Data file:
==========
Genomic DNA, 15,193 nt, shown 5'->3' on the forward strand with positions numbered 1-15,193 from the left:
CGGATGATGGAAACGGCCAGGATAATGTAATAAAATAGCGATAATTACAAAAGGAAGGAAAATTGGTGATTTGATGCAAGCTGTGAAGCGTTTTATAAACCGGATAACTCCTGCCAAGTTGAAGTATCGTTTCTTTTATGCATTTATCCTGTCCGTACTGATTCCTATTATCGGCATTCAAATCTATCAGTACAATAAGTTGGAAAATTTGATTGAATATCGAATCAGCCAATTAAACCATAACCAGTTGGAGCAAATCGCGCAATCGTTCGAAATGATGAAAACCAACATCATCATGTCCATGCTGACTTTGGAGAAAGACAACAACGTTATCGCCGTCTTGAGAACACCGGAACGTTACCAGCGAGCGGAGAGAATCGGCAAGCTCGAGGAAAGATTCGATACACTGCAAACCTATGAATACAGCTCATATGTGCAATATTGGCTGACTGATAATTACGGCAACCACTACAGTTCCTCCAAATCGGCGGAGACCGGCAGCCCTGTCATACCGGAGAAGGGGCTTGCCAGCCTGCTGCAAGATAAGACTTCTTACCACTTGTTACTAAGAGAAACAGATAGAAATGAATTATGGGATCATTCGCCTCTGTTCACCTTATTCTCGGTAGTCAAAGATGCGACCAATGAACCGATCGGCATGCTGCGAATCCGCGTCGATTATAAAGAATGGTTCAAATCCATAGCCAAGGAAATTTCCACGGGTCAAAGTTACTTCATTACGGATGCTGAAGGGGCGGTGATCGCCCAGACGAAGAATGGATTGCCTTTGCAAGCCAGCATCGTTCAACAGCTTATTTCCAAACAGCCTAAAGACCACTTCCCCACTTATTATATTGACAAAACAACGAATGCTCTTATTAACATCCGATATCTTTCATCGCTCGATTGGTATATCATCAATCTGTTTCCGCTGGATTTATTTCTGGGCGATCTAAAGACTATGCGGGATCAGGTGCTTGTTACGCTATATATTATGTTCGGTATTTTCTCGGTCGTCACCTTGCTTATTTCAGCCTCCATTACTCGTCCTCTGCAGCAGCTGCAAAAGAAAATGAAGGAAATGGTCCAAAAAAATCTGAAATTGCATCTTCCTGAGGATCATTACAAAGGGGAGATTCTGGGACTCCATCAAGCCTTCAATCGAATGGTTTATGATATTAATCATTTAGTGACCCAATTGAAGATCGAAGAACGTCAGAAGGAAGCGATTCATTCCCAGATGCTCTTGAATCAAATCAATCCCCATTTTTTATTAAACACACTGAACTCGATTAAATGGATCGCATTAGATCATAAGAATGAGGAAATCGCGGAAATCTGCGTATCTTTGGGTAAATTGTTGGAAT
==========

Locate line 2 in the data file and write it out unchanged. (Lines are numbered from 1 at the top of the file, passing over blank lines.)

CGGATGATGGAAACGGCCAGGATAATGTAATAAAATAGCGATAATTACAAAAGGAAGGAAAATTGGTGATTTGATGCAAGCTGTGAAGCGTTTTATAAACCGGATAACTCCTGCCAAGTTGAAGTATCGTTTCTTTTATGCATTTATCCTGTCCGTACTGATTCCTATTATCGGCATTCAAATCTATCAGTACAATAAGTTGGAAAATTTGATTGAATATCGAATCAGCCAATTAAACCATAACCAGTTGGAGCAAATCGCGCAATCGTTCGAAATGATGAAAACCAACATCATCATGTCCATGCTGACTTTGGAGAAAGACAACAACGTTATCGCCGTCTTGAGAACACCGGAACGTTACCAGCGAGCGGAGAGAATCGGCAAGCTCGAGGAAAGATTCGATACACTGCAAACCTATGAATACAGCTCATATGTGCAATATTGGCTGACTGATAATTACGGCAACCACTACAGTTCCTCCAAATCGGCGGAGACCGGCAGCCCTGTCATACCGGAGAAGGGGCTTGCCAGCCTGCTGCAAGATAAGACTTCTTACCACTTGTTACTAAGAGAAACAGATAGAAATGAATTATGGGATCATTCGCCTCTGTTCACCTTATTCTCGGTAGTCAAAGATGCGACCAATGAACCGATCGGCATGCTGCGAATCCGCGTCGATTATAAAGAATGGTTCAAATCCATAGCCAAGGAAATTTCCACGGGTCAAAGTTACTTCATTACGGATGCTGAAGGGGCGGTGATCGCCCAGACGAAGAATGGATTGCCTTTGCAAGCCAGCATCGTTCAACAGCTTATTTCCAAACAGCCTAAAGACCACTTCCCCACTTATTATATTGACAAAACAACGAATGCTCTTATTAACATCCGATATCTTTCATCGCTCGATTGGTATATCATCAATCTGTTTCCGCTGGATTTATTTCTGGGCGATCTAAAGACTATGCGGGATCAGGTGCTTGTTACGCTATATATTATGTTCGGTATTTTCTCGGTCGTCACCTTGCTTATTTCAGCCTCCATTACTCGTCCTCTGCAGCAGCTGCAAAAGAAAATGAAGGAAATGGTCCAAAAAAATCTGAAATTGCATCTTCCTGAGGATCATTACAAAGGGGAGATTCTGGGACTCCATCAAGCCTTCAATCGAATGGTTTATGATATTAATCATTTAGTGACCCAATTGAAGATCGAAGAACGTCAGAAGGAAGCGATTCATTCCCAGATGCTCTTGAATCAAATCAATCCCCATTTTTTATTAAACACACTGAACTCGATTAAATGGATCGCATTAGATCATAAGAATGAGGAAATCGCGGAAATCTGCGTATCTTTGGGTAAATTGTTGGAAT